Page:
Purpose: In tree shrews, visual form deprivation produces increased axial elongation of the deprived eye and a myopic shift in refractive state. A change in scleral extensibility (creep rate) is closely associated with the change in axial elongation rate. These effects may be due to scleral tissue remodeling produced by a change in scleral gene expression. In this study, the authors investigated the time course of changes in scleral mRNA levels for selected proteins during the development of form deprivation myopia and during recovery, to determine which, if any, are temporally associated with changes in scleral extensibility and axial elongation rate.
Methods: Competitive RT-PCR was used to measure the levels of mRNA for structural proteins (collagen [alpha1(I) chain], decorin core protein), degradative enzymes (MMP-2 [gelatinase-A], MMP-3 [stromelysin-1]), and a tissue inhibitor of metalloproteinase (TIMP-1) in the scleras of tree shrews that had been subjected to 1, 2, 4, or 11 days of monocular form deprivation (MD) or 11 days of MD followed by 2 or 4 days of recovery produced by removal of the MD. Four groups of normal animals provided age-matched normal data.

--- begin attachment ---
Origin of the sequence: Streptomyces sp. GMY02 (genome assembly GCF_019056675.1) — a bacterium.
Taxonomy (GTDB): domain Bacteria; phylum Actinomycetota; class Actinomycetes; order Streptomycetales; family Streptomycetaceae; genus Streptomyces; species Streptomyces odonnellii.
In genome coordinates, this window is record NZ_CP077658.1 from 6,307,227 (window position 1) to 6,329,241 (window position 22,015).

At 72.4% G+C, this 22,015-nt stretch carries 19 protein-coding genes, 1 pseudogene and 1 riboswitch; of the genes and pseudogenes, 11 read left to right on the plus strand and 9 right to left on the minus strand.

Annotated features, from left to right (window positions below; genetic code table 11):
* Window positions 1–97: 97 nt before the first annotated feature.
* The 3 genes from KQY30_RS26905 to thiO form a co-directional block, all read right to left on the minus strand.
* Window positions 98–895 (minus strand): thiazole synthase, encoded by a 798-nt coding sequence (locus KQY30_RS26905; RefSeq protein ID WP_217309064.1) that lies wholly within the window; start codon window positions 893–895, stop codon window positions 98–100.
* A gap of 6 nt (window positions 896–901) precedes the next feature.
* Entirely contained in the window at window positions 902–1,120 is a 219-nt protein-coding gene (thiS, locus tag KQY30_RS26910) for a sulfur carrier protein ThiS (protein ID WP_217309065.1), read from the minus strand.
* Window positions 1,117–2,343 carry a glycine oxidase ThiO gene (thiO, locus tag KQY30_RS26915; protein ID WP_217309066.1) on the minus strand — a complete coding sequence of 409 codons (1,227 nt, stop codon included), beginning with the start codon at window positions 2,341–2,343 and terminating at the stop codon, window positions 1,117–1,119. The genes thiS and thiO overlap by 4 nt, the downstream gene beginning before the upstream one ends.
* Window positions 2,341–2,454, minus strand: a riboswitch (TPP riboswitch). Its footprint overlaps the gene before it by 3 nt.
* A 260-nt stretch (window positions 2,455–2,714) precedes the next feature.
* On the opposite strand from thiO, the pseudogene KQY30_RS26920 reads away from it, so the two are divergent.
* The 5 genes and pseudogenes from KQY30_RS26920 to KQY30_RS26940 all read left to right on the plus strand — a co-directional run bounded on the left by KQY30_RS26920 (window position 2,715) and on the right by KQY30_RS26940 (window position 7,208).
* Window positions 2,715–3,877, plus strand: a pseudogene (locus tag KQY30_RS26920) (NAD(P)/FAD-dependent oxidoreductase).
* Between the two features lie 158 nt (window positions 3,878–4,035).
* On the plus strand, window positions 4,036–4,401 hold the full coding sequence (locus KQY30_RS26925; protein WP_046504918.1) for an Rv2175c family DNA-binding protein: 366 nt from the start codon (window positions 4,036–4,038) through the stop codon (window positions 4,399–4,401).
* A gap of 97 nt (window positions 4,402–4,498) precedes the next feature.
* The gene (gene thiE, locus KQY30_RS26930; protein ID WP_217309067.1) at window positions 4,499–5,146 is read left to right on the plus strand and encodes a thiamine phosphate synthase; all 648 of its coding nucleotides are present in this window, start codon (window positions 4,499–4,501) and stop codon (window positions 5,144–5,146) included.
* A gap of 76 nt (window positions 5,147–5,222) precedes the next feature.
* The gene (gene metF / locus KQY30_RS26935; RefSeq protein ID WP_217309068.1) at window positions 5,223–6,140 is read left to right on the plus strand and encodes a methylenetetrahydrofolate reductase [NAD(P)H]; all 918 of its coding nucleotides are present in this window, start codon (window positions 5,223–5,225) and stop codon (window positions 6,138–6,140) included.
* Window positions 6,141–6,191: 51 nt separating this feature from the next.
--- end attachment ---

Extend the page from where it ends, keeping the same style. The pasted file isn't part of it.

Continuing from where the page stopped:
Results: Compared with the control eyes, deprived-eye MMP-2 mRNA levels were higher and MMP-3 levels were lower after 4 days of MD. Deprived-eye collagen mRNA levels were lower than control eye levels after 11 days of MD. The differential effects produced by MD were absent after 2 days of recovery and generally were reversed after 4 days. Decorin mRNA levels in the deprived and control eyes were not significantly different during either MD or recovery. During MD, mRNA levels for collagen, MMP-3, and TIMP-1 decreased in both the deprived and control eyes, compared with age-matched normal eyes. The binocular changes in collagen and TIMP-1 mRNA levels and the differential changes in MMP-2 and MMP-3 levels were detected at least as early as axial, refractive, and creep rate changes.
Conclusions: The up- and downregulation of the specific mRNAs studied, on a time course similar to that for physical changes in the sclera, suggests that modulation of gene expression by the visual environment may produce scleral remodeling and changes in scleral creep rate during the development of form deprivation myopia and recovery.